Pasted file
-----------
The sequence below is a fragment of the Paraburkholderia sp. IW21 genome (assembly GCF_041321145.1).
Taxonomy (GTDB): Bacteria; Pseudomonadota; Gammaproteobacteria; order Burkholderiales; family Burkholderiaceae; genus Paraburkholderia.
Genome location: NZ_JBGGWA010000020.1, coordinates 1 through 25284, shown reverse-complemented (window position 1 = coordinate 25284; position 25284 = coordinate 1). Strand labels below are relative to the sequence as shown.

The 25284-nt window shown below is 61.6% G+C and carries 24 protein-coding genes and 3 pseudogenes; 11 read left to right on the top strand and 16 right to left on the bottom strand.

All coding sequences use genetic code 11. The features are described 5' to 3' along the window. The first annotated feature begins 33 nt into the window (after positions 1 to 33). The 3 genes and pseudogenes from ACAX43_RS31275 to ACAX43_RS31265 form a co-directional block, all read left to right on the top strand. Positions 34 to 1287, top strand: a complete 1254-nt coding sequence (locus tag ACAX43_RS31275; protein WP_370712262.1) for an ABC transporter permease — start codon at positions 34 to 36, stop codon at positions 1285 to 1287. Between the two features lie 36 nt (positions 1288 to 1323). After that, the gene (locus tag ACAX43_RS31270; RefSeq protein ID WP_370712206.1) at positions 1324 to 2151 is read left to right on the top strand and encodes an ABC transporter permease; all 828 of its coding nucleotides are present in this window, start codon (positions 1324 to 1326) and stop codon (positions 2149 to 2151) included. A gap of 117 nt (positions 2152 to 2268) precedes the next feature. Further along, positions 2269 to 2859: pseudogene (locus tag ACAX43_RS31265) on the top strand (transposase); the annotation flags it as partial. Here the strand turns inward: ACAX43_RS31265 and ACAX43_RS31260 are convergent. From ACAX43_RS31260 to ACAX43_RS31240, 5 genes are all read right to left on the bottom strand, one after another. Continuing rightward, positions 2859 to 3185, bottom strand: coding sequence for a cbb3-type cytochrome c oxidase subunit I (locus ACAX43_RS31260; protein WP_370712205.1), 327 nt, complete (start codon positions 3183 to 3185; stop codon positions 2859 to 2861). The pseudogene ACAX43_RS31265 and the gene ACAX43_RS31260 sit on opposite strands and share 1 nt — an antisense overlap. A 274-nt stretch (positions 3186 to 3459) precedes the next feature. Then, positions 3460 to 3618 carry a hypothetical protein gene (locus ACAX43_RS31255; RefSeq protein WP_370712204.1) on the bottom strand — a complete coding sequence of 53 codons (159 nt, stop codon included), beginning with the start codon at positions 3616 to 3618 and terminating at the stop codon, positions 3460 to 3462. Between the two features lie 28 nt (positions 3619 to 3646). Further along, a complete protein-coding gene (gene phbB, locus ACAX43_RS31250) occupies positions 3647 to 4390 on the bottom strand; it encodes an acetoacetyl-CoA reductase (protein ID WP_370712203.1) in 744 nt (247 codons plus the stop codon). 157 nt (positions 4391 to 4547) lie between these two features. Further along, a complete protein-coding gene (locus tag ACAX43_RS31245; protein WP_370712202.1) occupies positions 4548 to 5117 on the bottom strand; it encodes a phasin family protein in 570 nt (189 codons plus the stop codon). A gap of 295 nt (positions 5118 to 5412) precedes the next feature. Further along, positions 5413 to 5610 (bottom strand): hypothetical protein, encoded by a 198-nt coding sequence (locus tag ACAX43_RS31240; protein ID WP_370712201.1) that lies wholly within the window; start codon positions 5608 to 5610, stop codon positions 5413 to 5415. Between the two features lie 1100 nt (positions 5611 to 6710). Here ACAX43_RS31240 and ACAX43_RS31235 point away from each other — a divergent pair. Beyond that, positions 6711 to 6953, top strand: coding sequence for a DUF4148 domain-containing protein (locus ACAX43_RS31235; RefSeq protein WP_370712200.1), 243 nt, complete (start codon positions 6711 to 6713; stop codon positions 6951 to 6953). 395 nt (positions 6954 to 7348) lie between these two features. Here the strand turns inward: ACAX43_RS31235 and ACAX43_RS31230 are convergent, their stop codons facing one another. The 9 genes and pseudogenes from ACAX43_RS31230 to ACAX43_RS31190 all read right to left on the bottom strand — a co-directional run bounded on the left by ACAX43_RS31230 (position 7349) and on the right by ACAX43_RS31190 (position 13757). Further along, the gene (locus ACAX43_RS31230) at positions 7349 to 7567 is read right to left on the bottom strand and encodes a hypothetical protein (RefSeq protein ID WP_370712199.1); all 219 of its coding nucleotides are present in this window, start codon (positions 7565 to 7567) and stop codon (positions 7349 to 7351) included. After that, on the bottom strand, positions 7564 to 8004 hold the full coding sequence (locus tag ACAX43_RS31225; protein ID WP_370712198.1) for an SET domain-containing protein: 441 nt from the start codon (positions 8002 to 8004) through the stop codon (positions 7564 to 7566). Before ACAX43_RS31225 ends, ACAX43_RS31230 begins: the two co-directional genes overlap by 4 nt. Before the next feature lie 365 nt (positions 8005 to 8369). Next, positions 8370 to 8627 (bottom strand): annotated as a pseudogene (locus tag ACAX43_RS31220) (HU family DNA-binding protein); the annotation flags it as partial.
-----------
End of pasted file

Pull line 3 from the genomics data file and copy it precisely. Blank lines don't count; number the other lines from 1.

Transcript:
Genome location: NZ_JBGGWA010000020.1, coordinates 1 through 25284, shown reverse-complemented (window position 1 = coordinate 25284; position 25284 = coordinate 1). Strand labels below are relative to the sequence as shown.